Companies working in countries in which labor strikes disrupt the ports anticipate these potential disruptions to minimize not only their potential impact on the business timelines, but the temptation to pay for speed. One client we work with incorporated preventive compliance measures in the early stages of planning a major project that would require significant imports of materials under a tight timeline. Working closely with their local brokers, the client identified alternative “Plan B” ports to which they reroute shipments to avoid strikes, which tended to be port specific, and met with officials at the port and national office level to ensure that everyone agreed how the clearance process would work. They then built extra lead time into shipment schedules, and chose to spend some additional dollars on warehousing costs, rather than face demurrage costs and delay penalties from their customer. They had many meetings with every person involved in the shipping process, start to finish, to make sure everyone understood the importance of communication and strict adherence to the process. Then, as an additional fallback, they identified their “Plan C” options to source materials locally or from within the region, should their careful planning fail. They worked to get their customer into this loop, as well as the regulating officials, to make sure everyone understood the plan.
“Know Your Partner” is a fundamental tenet of international regulatory compliance, but a significant practical challenge in the customs area. Customs clearance has been viewed as an administrative processing role, for which you hire a third party and move on. The current enforcement actions illustrate the importance of getting a little more familiar with your brokers and forwarders. First, look at your list of brokers if it’s long, shorten it to a number that your personnel in country can actually monitor effectively. If you have no personnel in country, then the list should be even shorter, since monitoring will happen from a distance. Second, in addition to your usual third party due diligence and contractual safeguards, go local. We helped a client develop a trickle-down process for the compliance expectations in their master services agreement with their freight forwarder, since we had seen that what headquarters agreed to hadn’t translated to the fellow at the port. For each country in which the freight forwarder provided services, the client’s local manager met with the forwarder’s local manager, the latter signed a certification regarding the specific compliance expectations, and also obtained signed copies from the personnel who would work on the account. They also attended training held by the company’s in-house counsel. No work could be done until these steps were completed.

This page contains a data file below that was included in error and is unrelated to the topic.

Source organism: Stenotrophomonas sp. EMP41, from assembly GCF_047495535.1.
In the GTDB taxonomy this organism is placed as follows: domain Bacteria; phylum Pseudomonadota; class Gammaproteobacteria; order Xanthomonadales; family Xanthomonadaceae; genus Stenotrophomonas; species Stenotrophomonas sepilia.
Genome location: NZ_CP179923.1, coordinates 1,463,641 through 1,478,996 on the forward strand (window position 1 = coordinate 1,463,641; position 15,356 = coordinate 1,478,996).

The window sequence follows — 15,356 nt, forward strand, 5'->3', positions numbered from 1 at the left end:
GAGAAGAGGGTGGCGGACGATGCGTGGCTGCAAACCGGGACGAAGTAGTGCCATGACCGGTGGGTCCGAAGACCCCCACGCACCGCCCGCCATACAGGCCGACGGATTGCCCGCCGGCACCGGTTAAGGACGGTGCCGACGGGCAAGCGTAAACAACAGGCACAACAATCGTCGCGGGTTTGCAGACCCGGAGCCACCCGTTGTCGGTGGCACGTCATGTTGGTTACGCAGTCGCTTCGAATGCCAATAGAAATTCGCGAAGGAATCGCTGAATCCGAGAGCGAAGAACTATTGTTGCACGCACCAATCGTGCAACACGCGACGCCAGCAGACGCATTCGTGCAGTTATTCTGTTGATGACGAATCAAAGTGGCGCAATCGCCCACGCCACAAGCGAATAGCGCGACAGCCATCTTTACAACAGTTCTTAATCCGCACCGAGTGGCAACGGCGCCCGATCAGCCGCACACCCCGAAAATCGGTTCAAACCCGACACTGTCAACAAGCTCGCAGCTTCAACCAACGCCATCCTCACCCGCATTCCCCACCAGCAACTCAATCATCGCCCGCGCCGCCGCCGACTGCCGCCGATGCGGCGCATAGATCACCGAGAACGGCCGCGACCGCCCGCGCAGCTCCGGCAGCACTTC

Talk To Your Brokers
Finally, as with any other third party, there is no substitute for a periodic face-to-face. It reinforces the compliance message, and it is a valuable source of knowledge about your risks and ways to address them. One broker we met with as part of an assessment in Argentina explained that she knew from experience which customs officials would hold things up for a payment, and which would follow the rules. The rotation schedule for the officials was publicly available. So, she simply checked the schedule to see which official was managing which warehouse on a given day and then told her clients how to pace clearance efforts to avoid the troublesome ones. She didn’t let any of the junior people at her company venture out alone to the warehouses; they shadowed the senior folks until they knew the ropes, so they wouldn’t get into trouble.
For more information, please contact:
Kate Cameron Atkinson, email@example.com, 202-626-5957